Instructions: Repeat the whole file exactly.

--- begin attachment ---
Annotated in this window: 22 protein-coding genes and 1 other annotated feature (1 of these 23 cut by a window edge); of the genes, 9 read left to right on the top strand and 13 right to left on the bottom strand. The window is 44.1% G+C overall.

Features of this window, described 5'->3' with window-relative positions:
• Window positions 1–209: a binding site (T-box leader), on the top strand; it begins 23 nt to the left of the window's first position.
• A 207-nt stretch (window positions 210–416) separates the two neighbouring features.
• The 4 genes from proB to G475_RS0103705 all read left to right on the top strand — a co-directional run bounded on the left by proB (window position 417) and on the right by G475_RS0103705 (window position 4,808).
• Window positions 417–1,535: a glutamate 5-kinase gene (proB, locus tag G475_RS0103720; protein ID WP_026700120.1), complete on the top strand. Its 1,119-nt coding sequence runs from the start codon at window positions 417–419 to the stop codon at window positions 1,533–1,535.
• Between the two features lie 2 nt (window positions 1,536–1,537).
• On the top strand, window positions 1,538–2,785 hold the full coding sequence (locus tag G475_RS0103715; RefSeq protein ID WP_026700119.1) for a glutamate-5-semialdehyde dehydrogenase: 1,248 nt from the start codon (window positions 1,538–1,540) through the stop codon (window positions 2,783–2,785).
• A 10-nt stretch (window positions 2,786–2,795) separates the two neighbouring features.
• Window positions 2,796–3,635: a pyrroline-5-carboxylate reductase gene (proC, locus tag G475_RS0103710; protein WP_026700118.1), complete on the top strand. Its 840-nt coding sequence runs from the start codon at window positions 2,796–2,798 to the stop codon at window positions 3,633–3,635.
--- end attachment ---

Annotated in this window: 22 protein-coding genes and 1 other annotated feature (1 of these 23 cut by a window edge); of the genes, 9 read left to right on the top strand and 13 right to left on the bottom strand. The window is 44.1% G+C overall.

Features of this window, described 5'->3' with window-relative positions:
• Window positions 1–209: a binding site (T-box leader), on the top strand; it begins 23 nt to the left of the window's first position.
• A 207-nt stretch (window positions 210–416) separates the two neighbouring features.
• The 4 genes from proB to G475_RS0103705 all read left to right on the top strand — a co-directional run bounded on the left by proB (window position 417) and on the right by G475_RS0103705 (window position 4,808).
• Window positions 417–1,535: a glutamate 5-kinase gene (proB, locus tag G475_RS0103720; protein ID WP_026700120.1), complete on the top strand. Its 1,119-nt coding sequence runs from the start codon at window positions 417–419 to the stop codon at window positions 1,533–1,535.
• Between the two features lie 2 nt (window positions 1,536–1,537).
• On the top strand, window positions 1,538–2,785 hold the full coding sequence (locus tag G475_RS0103715; RefSeq protein ID WP_026700119.1) for a glutamate-5-semialdehyde dehydrogenase: 1,248 nt from the start codon (window positions 1,538–1,540) through the stop codon (window positions 2,783–2,785).
• A 10-nt stretch (window positions 2,786–2,795) separates the two neighbouring features.
• Window positions 2,796–3,635: a pyrroline-5-carboxylate reductase gene (proC, locus tag G475_RS0103710; protein WP_026700118.1), complete on the top strand. Its 840-nt coding sequence runs from the start codon at window positions 2,796–2,798 to the stop codon at window positions 3,633–3,635.